How much time had passed since abandoning the deployment? How long had he followed? Hard to judge on a stretched-out planet like this, a wretched planet like this. He must get off, must move faster and catch the guy.
A primal snarl! The Sergeants muscles tortured him. His bones were lead, and the shotgun — denser than a neutron star. Must push on, catch the bastard.
Left, trudge, right, trudge, trudge, trudge… to his knees… into the silky red grain… then his full face in it. Now he was in a side-on world. A wall of red sand tipping into violet nothing.
He would breathe a while, soak in that toxicity. Would his trip take him to these other worlds? It was soothing to think of it: another life, free from the guilty miseries that plagued his stained mind. Hmmm.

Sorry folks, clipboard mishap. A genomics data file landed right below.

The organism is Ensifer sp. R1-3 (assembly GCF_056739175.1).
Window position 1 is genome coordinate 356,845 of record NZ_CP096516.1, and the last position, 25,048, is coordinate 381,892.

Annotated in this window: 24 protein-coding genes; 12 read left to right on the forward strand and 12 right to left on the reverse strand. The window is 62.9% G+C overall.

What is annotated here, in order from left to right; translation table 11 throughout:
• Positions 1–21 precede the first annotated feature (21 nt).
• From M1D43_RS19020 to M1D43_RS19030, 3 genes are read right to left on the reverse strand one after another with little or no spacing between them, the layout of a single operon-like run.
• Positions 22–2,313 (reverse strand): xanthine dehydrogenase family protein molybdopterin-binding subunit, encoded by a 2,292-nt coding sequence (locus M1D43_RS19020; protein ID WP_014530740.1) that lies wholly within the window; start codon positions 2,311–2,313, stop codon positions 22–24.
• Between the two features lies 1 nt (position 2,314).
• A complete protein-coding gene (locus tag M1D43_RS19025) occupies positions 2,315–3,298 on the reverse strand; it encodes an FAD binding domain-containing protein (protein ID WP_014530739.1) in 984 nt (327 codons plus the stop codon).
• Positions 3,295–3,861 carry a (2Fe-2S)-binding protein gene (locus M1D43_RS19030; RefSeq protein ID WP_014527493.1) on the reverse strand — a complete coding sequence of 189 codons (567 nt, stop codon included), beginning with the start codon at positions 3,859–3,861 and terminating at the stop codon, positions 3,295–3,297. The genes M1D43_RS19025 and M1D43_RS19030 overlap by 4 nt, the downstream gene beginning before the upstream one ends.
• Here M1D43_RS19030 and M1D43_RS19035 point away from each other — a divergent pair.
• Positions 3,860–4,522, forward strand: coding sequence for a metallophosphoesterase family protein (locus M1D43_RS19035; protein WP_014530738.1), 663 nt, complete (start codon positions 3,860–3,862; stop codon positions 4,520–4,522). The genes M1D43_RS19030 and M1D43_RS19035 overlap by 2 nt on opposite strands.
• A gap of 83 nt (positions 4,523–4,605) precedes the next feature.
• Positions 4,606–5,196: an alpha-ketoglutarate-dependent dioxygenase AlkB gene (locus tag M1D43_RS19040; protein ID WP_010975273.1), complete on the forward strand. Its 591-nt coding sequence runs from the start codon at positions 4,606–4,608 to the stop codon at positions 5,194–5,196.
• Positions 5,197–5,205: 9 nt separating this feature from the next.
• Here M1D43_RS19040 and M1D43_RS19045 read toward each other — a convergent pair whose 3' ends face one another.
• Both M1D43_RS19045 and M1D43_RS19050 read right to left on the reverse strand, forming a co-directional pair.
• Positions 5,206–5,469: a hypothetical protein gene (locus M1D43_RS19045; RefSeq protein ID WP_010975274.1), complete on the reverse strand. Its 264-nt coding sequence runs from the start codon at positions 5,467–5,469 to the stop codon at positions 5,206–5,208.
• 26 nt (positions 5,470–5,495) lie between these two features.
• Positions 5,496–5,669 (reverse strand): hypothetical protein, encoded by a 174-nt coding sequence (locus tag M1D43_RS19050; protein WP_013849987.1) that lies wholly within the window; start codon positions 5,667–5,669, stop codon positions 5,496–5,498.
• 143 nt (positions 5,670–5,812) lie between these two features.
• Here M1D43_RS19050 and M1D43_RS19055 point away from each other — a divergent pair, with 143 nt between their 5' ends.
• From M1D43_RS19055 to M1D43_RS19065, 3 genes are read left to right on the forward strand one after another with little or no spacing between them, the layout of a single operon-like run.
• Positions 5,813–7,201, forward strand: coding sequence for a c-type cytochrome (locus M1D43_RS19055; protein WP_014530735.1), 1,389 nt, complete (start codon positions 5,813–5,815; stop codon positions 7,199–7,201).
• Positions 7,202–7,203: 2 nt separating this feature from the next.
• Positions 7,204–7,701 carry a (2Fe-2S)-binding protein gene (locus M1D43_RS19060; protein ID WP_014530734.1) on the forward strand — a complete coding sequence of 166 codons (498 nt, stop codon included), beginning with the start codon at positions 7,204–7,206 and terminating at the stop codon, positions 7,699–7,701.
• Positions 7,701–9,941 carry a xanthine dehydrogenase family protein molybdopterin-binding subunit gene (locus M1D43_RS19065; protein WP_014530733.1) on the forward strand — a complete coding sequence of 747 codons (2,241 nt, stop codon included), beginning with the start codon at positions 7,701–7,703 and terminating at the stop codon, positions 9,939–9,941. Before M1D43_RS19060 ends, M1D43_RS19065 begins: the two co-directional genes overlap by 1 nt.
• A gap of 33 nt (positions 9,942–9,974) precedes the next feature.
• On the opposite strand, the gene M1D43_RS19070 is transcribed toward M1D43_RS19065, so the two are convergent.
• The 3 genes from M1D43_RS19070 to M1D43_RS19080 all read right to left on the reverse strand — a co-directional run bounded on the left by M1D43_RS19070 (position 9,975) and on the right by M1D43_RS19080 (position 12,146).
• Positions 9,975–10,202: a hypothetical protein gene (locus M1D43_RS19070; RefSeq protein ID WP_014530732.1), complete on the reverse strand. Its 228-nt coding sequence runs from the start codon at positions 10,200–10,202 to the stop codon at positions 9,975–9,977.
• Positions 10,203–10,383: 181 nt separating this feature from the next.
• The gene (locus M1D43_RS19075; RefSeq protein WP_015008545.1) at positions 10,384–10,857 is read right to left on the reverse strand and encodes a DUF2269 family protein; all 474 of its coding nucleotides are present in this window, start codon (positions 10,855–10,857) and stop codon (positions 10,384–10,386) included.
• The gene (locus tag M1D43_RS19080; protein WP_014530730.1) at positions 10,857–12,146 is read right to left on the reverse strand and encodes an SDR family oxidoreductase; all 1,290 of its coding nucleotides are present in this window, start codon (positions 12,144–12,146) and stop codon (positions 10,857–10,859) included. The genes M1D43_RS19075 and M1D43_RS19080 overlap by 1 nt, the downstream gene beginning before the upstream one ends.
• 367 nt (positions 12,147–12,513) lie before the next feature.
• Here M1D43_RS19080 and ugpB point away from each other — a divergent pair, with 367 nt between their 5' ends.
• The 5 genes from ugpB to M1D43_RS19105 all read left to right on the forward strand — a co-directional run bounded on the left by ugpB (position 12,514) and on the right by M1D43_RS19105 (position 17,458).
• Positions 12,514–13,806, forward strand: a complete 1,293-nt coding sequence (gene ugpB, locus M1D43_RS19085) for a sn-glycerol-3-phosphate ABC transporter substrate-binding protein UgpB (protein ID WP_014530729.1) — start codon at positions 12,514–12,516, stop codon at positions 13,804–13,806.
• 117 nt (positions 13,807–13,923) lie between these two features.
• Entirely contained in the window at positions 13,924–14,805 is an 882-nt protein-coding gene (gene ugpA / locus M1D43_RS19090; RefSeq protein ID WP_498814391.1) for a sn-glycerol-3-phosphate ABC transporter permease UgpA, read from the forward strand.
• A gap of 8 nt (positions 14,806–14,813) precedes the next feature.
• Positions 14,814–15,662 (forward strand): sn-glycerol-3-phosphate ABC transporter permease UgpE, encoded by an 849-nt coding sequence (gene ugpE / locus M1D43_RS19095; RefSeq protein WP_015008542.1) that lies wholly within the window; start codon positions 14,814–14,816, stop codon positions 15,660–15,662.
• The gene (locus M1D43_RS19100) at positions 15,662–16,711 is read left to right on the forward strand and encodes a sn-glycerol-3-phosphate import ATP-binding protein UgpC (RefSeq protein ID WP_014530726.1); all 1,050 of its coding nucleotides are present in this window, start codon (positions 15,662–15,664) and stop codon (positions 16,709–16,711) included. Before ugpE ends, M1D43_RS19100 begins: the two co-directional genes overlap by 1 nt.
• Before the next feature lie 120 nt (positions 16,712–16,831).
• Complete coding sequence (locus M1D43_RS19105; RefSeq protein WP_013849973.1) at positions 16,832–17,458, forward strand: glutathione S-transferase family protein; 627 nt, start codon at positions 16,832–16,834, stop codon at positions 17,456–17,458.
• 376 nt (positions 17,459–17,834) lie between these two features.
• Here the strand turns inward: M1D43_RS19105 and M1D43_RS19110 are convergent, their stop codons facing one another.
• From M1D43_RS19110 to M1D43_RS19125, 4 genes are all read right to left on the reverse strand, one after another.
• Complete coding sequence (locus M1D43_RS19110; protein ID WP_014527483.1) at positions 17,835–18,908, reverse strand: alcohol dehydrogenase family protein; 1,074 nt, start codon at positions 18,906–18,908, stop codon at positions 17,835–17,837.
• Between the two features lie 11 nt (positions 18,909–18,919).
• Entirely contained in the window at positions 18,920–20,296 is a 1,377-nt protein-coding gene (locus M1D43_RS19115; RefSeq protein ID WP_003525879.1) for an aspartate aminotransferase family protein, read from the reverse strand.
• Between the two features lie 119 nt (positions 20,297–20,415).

From here Sarge could still see the leader, stuck to the side of the sand wall like a fool.
“I’ll get you, believe me,” he whispered, taking in some silt.
He watched the leader for a while, watched the sand… the leader… the sand —— But what is this? The Sarge was in awe. What sort of bipedal land creature leaves not a track? No wind to cover it now… there should be a track! The scientists were right! — and this drove Sturdy mad, drove him to stand, to charge! Like the ape, he roared! The Sergeant was fierce, unstoppable! The Sergeant was a menacing foe.
But the leader was calm; kept its happy, explorative pace. The manner of the creature toyed with Sturdy’s psyche. The plaything of a phantom, he was.
And again, cutting through the Sarge’s determination was the weight of the gun. Though he would never… never part with it. Oh, it grew so heavy. Impossibly heavy. No longer something that could be lifted with muscle or machine, but a mental hurdle. He could never let go: his mind was anchored.
Impossible, he fell back to the sand.
Defeated, by the Side-By-Side.
Illustration Credit: Roderick Fernandes